1959 Ferrari 250 GT California
|Model History||Auction sales research||Specifications||Body styles and Chassis Data|
Ordered new and driven from the factory to LeMans by Bob Grossman, 451 GT placed 5th overall and first in class at LeMans in 1959 with co-driver Fernand Travano. Mr. Grossman continued to campaign the car in 1959 and 1960 with great success in SCCA competition. Since its restoration in 1983, S/N 1451 GT has won first in class at concours events including Pebble Beach in 1983 and 1994.
One of nine alloy bodied Competition Spyders, it was delivered new with the first Tipo 128F 'outside plug' motor with 250 Testarossa camshafts, 40 DCL6 Weber carburetors, oil cooler, special suspension, and a tall 3.55 drive ratio.
This 1959 Ferrari 250 GT LWB Spyder California Competizione is chassis number 1451GT and the ex-Bob Grossman car. It has remained in the same care for the past twenty-six years and is one of only seven original alloy-bodied examples constructed. It was driven by Bob Grossman to a fifth overall and First in Class at the 1959 24 Hours of LeMans.
Pininfarina was tasked with creating an open-top car based on the chassis of the 250 GT TdF. It was dubbed the Spyder California and intended for the US market, more specifically the sun belt regions of the US. Production began in 1958 with eleven examples built by the time it became its own model in December of 1958. One of the early examples was entered by Luigi Chinetti's NART at Sebring in 1959. The car was driven by Richie Ginther and Howard Hively and finished in ninth overall, but won its GT class.
Grossman was an aspiring singer in Nyack, New York who started selling cars after the Second World War to finance voice lessons. Within a short period of time he had franchises for Jaguar, Volkswagen, and Alfa Romeo. He even raced a XK120 at area events with much success. By 1958 he had earned the SCCA G Production national title while driving an Alfa Giulietta veloce.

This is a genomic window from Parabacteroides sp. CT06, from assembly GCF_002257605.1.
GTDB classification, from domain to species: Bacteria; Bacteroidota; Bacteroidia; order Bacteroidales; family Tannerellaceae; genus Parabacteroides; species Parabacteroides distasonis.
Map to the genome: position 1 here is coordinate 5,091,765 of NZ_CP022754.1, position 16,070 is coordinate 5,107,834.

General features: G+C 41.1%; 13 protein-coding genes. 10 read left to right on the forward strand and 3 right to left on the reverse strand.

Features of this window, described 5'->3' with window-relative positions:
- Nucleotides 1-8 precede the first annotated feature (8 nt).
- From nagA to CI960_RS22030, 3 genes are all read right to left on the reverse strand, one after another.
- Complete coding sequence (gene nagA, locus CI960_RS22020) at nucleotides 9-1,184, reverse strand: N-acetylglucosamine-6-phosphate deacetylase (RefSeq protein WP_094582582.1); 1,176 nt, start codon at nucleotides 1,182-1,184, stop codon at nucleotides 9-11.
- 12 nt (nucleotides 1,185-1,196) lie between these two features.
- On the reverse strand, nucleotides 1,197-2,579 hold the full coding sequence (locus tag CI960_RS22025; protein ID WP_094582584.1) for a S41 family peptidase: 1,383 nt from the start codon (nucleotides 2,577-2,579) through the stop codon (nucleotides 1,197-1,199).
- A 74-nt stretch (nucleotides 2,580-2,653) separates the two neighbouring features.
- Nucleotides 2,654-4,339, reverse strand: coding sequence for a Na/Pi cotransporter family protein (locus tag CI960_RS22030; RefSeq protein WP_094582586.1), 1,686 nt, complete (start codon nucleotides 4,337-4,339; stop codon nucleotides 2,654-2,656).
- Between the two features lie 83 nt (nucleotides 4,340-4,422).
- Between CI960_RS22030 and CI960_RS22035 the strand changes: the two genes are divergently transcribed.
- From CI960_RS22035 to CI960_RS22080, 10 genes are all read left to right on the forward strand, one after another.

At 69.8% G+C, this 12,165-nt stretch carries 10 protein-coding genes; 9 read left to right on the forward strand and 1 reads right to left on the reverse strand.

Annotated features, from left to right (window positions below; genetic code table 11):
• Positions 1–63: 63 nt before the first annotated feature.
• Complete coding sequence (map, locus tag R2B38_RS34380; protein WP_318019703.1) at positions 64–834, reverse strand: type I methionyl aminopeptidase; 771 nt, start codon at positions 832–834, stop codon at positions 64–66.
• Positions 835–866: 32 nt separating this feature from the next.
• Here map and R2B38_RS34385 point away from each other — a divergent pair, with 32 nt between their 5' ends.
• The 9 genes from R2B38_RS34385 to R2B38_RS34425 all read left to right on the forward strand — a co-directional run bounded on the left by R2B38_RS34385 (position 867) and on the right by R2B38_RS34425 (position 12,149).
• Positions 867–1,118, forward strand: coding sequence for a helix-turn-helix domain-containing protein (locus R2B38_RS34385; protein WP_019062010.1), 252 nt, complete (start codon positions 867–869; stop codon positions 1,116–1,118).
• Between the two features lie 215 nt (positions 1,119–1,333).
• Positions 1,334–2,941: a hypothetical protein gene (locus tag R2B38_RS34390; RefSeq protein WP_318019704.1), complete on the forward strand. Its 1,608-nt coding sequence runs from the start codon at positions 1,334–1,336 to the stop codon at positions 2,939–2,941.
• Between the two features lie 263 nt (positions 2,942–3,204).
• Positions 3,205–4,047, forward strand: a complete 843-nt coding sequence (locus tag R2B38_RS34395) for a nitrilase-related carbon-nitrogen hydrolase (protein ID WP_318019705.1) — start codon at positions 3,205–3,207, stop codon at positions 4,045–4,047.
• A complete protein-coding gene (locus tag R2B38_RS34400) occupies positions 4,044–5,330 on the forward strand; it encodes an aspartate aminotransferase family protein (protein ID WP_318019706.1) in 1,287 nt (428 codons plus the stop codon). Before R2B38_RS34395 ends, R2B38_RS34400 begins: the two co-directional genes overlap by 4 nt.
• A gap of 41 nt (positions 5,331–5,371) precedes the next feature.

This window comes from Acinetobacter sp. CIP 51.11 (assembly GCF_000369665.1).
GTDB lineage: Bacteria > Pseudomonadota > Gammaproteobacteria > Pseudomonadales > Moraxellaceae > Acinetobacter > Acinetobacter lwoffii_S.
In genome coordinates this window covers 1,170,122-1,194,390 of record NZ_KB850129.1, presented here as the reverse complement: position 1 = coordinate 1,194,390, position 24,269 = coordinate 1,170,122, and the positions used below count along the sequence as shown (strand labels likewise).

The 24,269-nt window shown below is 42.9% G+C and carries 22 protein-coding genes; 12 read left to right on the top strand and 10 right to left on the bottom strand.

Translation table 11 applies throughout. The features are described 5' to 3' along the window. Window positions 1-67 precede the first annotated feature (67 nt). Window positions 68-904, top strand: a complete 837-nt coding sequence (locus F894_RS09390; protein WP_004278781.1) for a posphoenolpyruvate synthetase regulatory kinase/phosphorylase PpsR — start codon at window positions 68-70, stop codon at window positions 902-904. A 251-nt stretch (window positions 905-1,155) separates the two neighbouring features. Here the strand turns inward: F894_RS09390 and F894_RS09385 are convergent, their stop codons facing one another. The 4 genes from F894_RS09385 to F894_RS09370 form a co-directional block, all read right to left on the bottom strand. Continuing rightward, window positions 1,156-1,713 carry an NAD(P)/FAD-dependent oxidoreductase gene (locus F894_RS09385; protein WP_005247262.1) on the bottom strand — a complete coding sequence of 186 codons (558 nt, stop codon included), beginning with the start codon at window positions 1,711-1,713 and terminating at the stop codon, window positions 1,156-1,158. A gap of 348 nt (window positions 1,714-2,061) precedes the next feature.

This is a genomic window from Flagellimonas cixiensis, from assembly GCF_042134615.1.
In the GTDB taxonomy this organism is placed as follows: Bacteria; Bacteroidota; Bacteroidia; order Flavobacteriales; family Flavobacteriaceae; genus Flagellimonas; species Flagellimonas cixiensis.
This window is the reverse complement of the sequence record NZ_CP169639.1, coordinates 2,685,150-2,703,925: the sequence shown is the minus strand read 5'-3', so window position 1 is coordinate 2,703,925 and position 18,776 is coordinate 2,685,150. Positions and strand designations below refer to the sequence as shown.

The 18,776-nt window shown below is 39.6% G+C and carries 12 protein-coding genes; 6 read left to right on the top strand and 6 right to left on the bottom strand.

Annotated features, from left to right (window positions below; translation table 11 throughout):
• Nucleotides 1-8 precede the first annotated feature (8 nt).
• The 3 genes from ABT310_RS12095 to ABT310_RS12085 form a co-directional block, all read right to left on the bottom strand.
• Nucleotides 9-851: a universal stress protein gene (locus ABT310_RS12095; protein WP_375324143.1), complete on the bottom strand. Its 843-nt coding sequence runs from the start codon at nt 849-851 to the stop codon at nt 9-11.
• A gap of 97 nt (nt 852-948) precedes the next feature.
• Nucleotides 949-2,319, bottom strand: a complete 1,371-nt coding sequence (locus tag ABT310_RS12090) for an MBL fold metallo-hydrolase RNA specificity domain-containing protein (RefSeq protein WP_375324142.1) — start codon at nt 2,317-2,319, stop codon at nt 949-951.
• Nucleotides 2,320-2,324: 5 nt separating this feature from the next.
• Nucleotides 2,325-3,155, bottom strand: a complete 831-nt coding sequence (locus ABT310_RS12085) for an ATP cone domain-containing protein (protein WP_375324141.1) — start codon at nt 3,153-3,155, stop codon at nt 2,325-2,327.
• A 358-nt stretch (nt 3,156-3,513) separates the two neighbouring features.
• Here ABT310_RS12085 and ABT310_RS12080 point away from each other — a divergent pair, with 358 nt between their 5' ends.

He had a long-wheelbase Spyder California which was having trouble beating Corvette's in SCCA competition. He asked Chinetti for help, and the result was 1451 GT.
There were a total of 51 LWB Spyder California's created and only nine were alloy-bodied competition models. This example was created by Ferrari as a rolling chassis and then sent to Sergio Scaglietti's workshop on May 18th of 1959. Upon completion, it was brought to LeMans. The car featured Testa Rossa cams with larger 40DCL6 carburetors and various other enhancements bringing the horsepower to 262. It was given an upgraded suspension, larger fuel tan with filler cap through the trunk lid, a 3.55:1 final drive ratio, and an oil cooler within the radiator.
At LeMans the car was driven by Grossman and co-driven by Fernando Tavano. It finished fifth overall and third in the GT class. Not bad for its first outing. After the race the car was sent back to Ferrari for final completion which including the finishing of the interior and being given a final paint job in metallic silver.
It was then sent to the US where it was raced the remainder of the season resulting in a first place at SCCA National races at Montgomery, New York. In September he blew the engine at Watkins Glen. A replacement engine was fitted and he continued to race in 1959 and 1960. Near the close of the 1960s, the SCCA found out about the factory modifications made to the car and he was warned not to enter any more club events. Soon after, the 250 GT Short-Wheelbase Competition Berlinettas became available, so Grossman sold 1451 GT and began racing in the 250 GT SWB Comp.
The car's history for the next twenty years is not fully known. It was owned by a banker in Maryland, later owned by another individual in Florida, and later found by a West Palm Beach Porsche dealer. The car was sold to a VSCCA member from New Jersey who brought it back up north.
In 1981 the car came into its current caretaker, who brought the car to the 2007 Monterey Sports & Classic Car Auction presented by RM Auctions, where it was one of the highlights of the event. The car has been treated to a two-year restoration finished in Ferrari red with tan interior.
It was brought to the Pebble Beach Concours in August of 1983 where it placed First in Class. It was awarded the Phil Hill award for Best in Show at the 1984 Ferrari Club of America National Meet. From there, the list of accomplishment and awards continue, including a first place at Meadow Brook and a repeat appearance at the 1994 Pebble Beach Concours. It has been raced in vintage events including the Colorado Grand, the Shell/Ferrari Challenge, and the Laguna Seca Historic Races.
It is one of the most important of all the surviving Spyder California's, a rare car that has a racing history that including a visit to LeMans. Its importance was evident at the RM Auctions as bidding was fierce. A high bid of 4,950,000 including buyer's premium was enough to secure new ownership, and was among the top sellers of the night.
By Daniel Vaughan | Jan 2012
|Auction Sales Information|
|58th Annual Pebble Beach Concours d'Elegance||M3 - 50th Anniversary of the Ferrari Spyder California|
|Cavallino Classic XVII||Upper Concours|
|Monterey Sports and Classic Car Auction||1959-1963|